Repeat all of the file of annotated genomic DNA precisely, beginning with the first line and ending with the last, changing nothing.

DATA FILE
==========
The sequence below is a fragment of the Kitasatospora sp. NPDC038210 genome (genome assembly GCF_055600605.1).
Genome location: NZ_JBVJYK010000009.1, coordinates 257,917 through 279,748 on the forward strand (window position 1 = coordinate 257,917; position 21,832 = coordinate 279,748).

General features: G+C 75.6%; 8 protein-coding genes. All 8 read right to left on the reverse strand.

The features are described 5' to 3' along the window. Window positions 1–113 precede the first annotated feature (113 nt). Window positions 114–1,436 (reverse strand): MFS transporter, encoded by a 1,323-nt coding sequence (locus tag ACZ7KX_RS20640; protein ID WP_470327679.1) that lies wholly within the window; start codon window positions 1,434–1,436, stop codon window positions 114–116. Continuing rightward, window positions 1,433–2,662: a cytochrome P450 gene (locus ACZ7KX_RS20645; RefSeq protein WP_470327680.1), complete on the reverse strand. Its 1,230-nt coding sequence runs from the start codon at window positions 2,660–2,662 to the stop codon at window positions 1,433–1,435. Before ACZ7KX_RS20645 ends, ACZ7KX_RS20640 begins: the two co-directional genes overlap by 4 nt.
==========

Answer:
The sequence below is a fragment of the Kitasatospora sp. NPDC038210 genome (genome assembly GCF_055600605.1).
Genome location: NZ_JBVJYK010000009.1, coordinates 257,917 through 279,748 on the forward strand (window position 1 = coordinate 257,917; position 21,832 = coordinate 279,748).

General features: G+C 75.6%; 8 protein-coding genes. All 8 read right to left on the reverse strand.

The features are described 5' to 3' along the window. Window positions 1–113 precede the first annotated feature (113 nt). Window positions 114–1,436 (reverse strand): MFS transporter, encoded by a 1,323-nt coding sequence (locus tag ACZ7KX_RS20640; protein ID WP_470327679.1) that lies wholly within the window; start codon window positions 1,434–1,436, stop codon window positions 114–116. Continuing rightward, window positions 1,433–2,662: a cytochrome P450 gene (locus ACZ7KX_RS20645; RefSeq protein WP_470327680.1), complete on the reverse strand. Its 1,230-nt coding sequence runs from the start codon at window positions 2,660–2,662 to the stop codon at window positions 1,433–1,435. Before ACZ7KX_RS20645 ends, ACZ7KX_RS20640 begins: the two co-directional genes overlap by 4 nt.